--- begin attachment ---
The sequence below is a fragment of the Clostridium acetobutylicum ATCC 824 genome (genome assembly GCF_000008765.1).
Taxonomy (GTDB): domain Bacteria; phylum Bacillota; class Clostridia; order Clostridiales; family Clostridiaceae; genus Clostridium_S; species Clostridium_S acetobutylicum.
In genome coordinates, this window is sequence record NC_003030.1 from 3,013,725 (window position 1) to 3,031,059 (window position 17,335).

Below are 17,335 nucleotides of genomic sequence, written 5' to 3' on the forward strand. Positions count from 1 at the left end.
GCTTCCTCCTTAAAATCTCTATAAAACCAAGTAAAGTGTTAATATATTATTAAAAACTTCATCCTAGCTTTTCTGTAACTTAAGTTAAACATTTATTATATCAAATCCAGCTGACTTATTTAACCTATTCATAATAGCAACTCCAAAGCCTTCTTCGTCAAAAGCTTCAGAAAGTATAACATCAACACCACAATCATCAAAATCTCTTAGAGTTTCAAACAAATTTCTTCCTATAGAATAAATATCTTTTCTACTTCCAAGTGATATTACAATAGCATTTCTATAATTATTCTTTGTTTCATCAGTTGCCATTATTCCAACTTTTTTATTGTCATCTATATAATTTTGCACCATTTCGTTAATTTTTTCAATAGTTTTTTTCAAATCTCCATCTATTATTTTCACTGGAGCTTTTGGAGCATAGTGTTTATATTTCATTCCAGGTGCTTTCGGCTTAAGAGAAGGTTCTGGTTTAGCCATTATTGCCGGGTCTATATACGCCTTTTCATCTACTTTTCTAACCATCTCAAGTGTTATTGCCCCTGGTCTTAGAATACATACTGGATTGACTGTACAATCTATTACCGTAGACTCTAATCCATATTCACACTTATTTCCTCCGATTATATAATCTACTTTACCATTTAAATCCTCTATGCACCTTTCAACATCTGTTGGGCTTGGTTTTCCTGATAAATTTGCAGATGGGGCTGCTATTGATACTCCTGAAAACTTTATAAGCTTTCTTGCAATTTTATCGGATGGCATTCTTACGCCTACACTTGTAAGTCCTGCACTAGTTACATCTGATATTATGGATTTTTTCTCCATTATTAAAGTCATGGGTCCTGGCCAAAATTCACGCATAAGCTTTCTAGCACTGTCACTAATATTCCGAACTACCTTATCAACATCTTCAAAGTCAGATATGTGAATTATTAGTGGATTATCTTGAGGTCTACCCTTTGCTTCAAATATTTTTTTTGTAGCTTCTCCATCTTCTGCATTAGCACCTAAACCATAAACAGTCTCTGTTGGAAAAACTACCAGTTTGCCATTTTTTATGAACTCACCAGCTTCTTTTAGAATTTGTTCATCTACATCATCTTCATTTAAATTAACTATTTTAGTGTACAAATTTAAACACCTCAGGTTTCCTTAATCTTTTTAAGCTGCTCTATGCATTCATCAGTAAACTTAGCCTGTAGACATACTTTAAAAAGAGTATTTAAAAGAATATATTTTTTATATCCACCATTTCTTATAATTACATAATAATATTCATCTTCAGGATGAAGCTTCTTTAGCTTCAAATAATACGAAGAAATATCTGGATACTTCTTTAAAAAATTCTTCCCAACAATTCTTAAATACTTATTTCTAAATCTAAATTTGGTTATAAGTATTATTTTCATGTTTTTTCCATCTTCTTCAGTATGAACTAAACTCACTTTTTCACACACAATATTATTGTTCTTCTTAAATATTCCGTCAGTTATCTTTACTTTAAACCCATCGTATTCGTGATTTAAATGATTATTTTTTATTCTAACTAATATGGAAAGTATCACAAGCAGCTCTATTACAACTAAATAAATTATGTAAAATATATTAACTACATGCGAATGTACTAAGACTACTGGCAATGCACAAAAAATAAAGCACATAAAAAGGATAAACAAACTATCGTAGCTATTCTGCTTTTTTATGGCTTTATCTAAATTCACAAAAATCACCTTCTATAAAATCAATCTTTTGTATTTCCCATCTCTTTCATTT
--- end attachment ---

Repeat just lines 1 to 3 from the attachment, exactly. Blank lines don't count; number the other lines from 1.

The sequence below is a fragment of the Clostridium acetobutylicum ATCC 824 genome (genome assembly GCF_000008765.1).
Taxonomy (GTDB): domain Bacteria; phylum Bacillota; class Clostridia; order Clostridiales; family Clostridiaceae; genus Clostridium_S; species Clostridium_S acetobutylicum.
In genome coordinates, this window is sequence record NC_003030.1 from 3,013,725 (window position 1) to 3,031,059 (window position 17,335).